Betterish Manifesto

How We’re Better(ish)

Endless row of JLPT prep books

Warning: Total suckage not to scale.

It’s no secret: JLPT prep books are tomes of obscure vocabulary, grammar, and sample passages that no one wants to read, let alone study from. “Boring” is an understatement. Boring means you aren’t going to study. Ever. And even if you do manage to study by forcing yourself, it is less likely to stick with you.

None of us actually *want* to take the JLPT (because we all have better things to do with $50 and two hours of our time, right?). However, it’s a necessary evil step towards “real” careers in Japan, and the money that goes along with them (since who wants to be on a teaching salary forever, eating rice in order to pay rent?). But there’s no need to martyr your free time in the name of test preparation.

We started this blog because we’ve found that there seem to be only two schools of thought on Internet Japanese learning – immerse and have fun and never study ever, or bombard yourself with hardcore grammar – with no realistic middle ground.

Here at Betterish, we’re convinced that you don’t have to immerse yourself in the events of Sumisu-san and Tanaka-san’s tedious textbook lives, so long as you’re careful to incorporate the right sources in an appropriate mix. So no, you don’t get to watch 300 episodes of Naruto and consider your studying done, but there’s no reason why anime, manga, drama, variety shows, and other fun stuff needs to be put away until after your studying is done. In fact, studying with the fun stuff even makes incomprehensible quirks in communication easier to understand, making the media you love more fulfilling and understandable. Win-win.

Not convinced? Krystal passed the N2 by studying the first Japanese Harry Potter book and a few Bleach and Death Note episodes!

It might sound like a juggling act between fun and work, and it is: you’ll still have to work. The work doesn’t have to be dreaded though. We’ll show you how to make it as painless as possible. Vocabulary, reading, listening – all of these skills can be leveled up by simply reading and watching the things you love in a smarter way

For example, all of us are proponents of spaced repetition, and are daily users of SRS.
And because we both do our best to spend as much time as possible with our decks, we make sure the material we learn from comes from books, manga, and TV shows that we all know and love.

But the giant pachyderm taking up residence in the proverbial room is grammar. You’ll be expected to know obscure grammar points on the JLPT. And the best place to gain exposure to them is with a good ole’ JLPT grammar prep book. And yes, it will probably be a little painful. But with our Anki hacks, you can learn more in a shorter amount of time so you can get back to what you love – whatever game, book, or TV show binge that’s calling your name.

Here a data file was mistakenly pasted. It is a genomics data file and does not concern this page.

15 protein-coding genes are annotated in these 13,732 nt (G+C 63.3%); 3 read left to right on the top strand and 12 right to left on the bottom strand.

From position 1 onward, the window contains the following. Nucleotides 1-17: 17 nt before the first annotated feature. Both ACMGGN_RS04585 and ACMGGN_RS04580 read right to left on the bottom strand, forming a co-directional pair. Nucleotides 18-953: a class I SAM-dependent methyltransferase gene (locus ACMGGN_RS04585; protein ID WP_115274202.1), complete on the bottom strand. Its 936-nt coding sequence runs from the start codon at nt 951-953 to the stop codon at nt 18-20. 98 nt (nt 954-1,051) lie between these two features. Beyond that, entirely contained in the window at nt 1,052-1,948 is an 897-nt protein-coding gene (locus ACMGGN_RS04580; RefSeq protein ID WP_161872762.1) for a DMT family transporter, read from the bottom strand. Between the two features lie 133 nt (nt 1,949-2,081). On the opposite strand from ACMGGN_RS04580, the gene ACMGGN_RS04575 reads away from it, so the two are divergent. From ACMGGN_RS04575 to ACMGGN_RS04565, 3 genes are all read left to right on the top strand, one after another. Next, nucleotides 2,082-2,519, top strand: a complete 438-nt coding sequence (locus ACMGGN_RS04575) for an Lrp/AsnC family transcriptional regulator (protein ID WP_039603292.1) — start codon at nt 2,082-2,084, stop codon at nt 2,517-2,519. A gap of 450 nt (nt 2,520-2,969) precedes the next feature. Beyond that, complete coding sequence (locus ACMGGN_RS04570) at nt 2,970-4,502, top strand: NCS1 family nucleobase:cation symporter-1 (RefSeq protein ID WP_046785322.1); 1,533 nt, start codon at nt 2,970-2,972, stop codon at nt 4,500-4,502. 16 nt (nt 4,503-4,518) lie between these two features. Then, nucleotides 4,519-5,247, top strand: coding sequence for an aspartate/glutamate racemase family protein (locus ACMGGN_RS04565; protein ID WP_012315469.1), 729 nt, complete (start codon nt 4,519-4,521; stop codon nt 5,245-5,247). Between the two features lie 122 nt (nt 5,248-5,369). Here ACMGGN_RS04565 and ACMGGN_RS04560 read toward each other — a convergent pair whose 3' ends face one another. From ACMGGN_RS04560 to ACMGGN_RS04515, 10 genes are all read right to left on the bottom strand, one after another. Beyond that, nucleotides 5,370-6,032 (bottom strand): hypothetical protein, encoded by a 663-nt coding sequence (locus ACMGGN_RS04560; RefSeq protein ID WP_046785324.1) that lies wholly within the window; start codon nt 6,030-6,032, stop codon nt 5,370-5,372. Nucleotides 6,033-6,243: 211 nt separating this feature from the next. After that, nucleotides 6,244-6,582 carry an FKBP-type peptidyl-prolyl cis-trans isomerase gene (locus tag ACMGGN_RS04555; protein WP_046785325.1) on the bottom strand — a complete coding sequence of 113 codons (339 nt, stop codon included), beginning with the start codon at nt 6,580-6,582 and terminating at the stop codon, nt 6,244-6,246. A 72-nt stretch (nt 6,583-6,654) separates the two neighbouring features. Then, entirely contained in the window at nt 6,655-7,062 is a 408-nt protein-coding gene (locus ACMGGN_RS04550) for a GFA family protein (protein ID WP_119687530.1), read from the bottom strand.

One thing that we stress here at Betterish is to approach your learning with an open mind. Hell, we disagree all the time about the best way to go about test preparation and our studies, and we think that this is really for the best. But since our voices can’t represent all of the opinions about studying, we will have guest bloggers from different language levels to help us (and you!) out. Not every tip and resource we recommend will work for everyone, but at least give it a try before you decide it’s not for you.

At this point, we’re using this blog to document our processes, source materials, and progress as Krystal prepares for the N1 and Jessica prepares for the N4. We don’t expect to be experts on our first try, but hopefully you can learn from our mistakes and have a less traumatic testing experience, because there is nothing like watching another person’s painful missteps to know where not to tread.

Remember, our ultimate goal is not to get you to pass the test. To us, the JLPT is simply a formal recognition of the new skills that you’ve gained. What we want is for you to be able to use the language effectively. We’ve both learned what it means to have a college degree in Japanese and not be able to buy lunch without breaking out into a cold sweat just as much as we have someone on board with limited Japanese skills get by ordering food just fine. Because of this, even if you’re not taking the JLPT, our methods will be applicable for your own crusade for fluency.

So please enjoy the site, and feel free to chat with us anytime.

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